Igor's Blog

A couple of months ago I managed to get a SGI Octane (in working condition!). I was really after a SGI O2, but the Octane came up, so I took it. I acquired it simply for the purpose of modding it to be my new home file/backup server.

My current server consists of my old MacBook Pro (2009 model) running OS X Lion Server connected to an OWC Mercury Elite Pro Qx2 RAID enclosure. This works really well, but I wanted to make a switch to software based RAID and I wanted to have one device for it all.

This is part 1 of the series of posts that shows what I've done to the original SGI.

So here's what I started with, this thing was HEAVY and built like a tank!
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Stripping the Octane down was not so easy, I actually had to find the manual (Octane Owner 007-3435-004) that showed how to remove the skin properly.

All stripped down the Octane looks like this:
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The problem here is that the Octane has the two vertical supports inside, obviously these had to go. These are pop riveted in, the whole thing is made up of pieces of sheet metal held together by rivets.

With the first support out I've realised that these things actually keep the case together, doh!
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Looking at the case structure closer, the supports only hold the case at the edges, so all I had to do is cut the support off at the desired spot and just rivet it back in place to hold the corners together. So the corner bit is cut off:
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...and riveted back into place.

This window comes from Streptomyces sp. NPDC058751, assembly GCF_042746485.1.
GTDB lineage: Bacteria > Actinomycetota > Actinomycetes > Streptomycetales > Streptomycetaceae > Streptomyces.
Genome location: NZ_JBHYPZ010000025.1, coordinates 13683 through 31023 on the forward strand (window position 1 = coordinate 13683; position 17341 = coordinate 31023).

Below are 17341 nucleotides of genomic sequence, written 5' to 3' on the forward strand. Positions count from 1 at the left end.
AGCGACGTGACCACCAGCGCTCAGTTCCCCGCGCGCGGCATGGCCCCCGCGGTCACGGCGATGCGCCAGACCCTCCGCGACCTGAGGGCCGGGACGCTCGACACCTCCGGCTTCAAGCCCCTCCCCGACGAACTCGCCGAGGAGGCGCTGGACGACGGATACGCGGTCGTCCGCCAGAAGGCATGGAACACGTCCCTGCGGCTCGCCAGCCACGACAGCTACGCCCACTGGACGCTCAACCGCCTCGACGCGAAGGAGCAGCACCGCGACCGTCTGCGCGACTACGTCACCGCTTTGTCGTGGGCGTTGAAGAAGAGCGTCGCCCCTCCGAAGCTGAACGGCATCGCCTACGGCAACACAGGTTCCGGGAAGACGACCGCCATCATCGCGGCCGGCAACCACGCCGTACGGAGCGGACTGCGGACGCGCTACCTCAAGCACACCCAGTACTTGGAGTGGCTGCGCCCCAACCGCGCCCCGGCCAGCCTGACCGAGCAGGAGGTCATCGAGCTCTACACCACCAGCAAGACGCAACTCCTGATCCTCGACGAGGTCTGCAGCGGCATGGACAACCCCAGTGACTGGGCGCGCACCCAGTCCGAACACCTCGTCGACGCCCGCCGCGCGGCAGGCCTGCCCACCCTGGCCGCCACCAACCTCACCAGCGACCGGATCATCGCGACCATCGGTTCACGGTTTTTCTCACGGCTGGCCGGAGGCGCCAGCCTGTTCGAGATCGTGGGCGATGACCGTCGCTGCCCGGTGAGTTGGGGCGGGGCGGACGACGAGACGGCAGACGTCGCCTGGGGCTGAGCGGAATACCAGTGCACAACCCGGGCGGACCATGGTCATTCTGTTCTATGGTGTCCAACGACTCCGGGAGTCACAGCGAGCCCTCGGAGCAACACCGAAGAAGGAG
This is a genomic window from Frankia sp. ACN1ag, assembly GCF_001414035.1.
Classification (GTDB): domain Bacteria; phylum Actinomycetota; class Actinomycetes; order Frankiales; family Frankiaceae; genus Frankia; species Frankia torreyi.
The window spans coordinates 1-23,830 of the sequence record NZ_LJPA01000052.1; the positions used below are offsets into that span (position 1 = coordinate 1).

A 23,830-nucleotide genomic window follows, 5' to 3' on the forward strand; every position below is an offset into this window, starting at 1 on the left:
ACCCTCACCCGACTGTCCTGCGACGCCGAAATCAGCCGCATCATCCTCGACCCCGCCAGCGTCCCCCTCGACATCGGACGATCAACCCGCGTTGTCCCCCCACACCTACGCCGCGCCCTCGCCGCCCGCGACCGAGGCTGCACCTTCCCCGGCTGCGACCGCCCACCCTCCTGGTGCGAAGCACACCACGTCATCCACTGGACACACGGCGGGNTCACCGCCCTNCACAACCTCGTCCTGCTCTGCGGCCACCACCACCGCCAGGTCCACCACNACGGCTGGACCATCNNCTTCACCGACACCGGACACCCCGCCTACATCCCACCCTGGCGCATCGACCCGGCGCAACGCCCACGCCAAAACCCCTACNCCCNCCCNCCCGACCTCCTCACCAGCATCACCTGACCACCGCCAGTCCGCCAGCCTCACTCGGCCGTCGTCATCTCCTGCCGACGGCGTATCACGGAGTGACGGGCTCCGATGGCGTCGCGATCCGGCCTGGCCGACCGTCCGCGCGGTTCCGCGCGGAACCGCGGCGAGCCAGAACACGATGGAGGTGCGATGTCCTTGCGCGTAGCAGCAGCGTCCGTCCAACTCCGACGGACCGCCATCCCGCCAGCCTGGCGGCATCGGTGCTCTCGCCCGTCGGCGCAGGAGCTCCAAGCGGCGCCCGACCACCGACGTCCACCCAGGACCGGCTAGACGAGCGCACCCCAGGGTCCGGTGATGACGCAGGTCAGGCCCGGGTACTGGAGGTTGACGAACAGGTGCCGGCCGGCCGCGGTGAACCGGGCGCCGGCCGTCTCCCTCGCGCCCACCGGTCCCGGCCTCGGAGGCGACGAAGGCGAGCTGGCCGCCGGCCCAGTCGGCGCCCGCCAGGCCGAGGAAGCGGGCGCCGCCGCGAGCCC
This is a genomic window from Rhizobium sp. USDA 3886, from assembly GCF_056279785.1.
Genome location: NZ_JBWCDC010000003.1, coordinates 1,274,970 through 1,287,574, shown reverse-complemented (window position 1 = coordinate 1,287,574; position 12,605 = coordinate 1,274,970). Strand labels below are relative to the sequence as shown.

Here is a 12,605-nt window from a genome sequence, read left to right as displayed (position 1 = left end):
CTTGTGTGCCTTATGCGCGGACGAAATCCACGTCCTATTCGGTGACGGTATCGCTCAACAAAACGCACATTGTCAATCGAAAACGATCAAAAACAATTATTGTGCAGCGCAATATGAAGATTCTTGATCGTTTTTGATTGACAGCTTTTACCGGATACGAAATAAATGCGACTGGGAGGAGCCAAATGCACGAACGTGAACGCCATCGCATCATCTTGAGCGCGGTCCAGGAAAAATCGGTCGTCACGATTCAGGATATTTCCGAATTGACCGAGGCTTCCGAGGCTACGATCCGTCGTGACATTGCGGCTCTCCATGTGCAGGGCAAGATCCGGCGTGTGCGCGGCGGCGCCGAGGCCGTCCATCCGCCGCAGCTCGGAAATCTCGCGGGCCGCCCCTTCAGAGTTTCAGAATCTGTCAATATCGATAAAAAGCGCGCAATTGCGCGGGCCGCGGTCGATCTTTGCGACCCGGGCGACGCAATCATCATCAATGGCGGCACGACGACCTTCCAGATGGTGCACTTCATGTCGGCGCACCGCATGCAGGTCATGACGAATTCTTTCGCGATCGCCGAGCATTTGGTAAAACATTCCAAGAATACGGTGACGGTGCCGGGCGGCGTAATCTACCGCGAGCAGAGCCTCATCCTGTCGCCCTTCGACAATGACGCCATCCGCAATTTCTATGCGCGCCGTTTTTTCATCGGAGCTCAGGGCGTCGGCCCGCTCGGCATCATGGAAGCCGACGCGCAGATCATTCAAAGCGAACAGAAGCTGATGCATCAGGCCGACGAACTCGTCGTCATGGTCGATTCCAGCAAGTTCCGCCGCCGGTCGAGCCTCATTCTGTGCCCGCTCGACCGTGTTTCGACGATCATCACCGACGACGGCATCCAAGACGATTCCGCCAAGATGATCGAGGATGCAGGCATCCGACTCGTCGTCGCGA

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A closer view showing the bit I've riveted back in.
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Same deal for the other support, remove the rivets, cut it off, rivet it back in.
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Both sides done, the structure looks solid, but with a lot of extra room inside!
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Next thing was to mount the disk cage I got from moddiy.com.
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To mount this thing in place I just cut 4 holes at the top of the case and riveted the disk cage in.
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With some of the skin back on, it's starting to look like a normal case, ready for the Hackintosh parts to go in.
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A view from the back. The disk cage lines up nicely with the existing vent.
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In the next part I'll show how I've fitted the motherboard and how I've changed the power on button to use a real momentary switch.

Part 2 is available here: Modding a SGI Octane to use as a Hackintosh - Part 2 - Motherboard tray and power button

-i

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About — I'm an enthusiastic software engineer and consultant interested in many fields including J2EE, programming, electronics, 3D printing, video games, wood working and gardening.
See my Resume for more information.
The views expressed in this blog are my own and not those of my employer.
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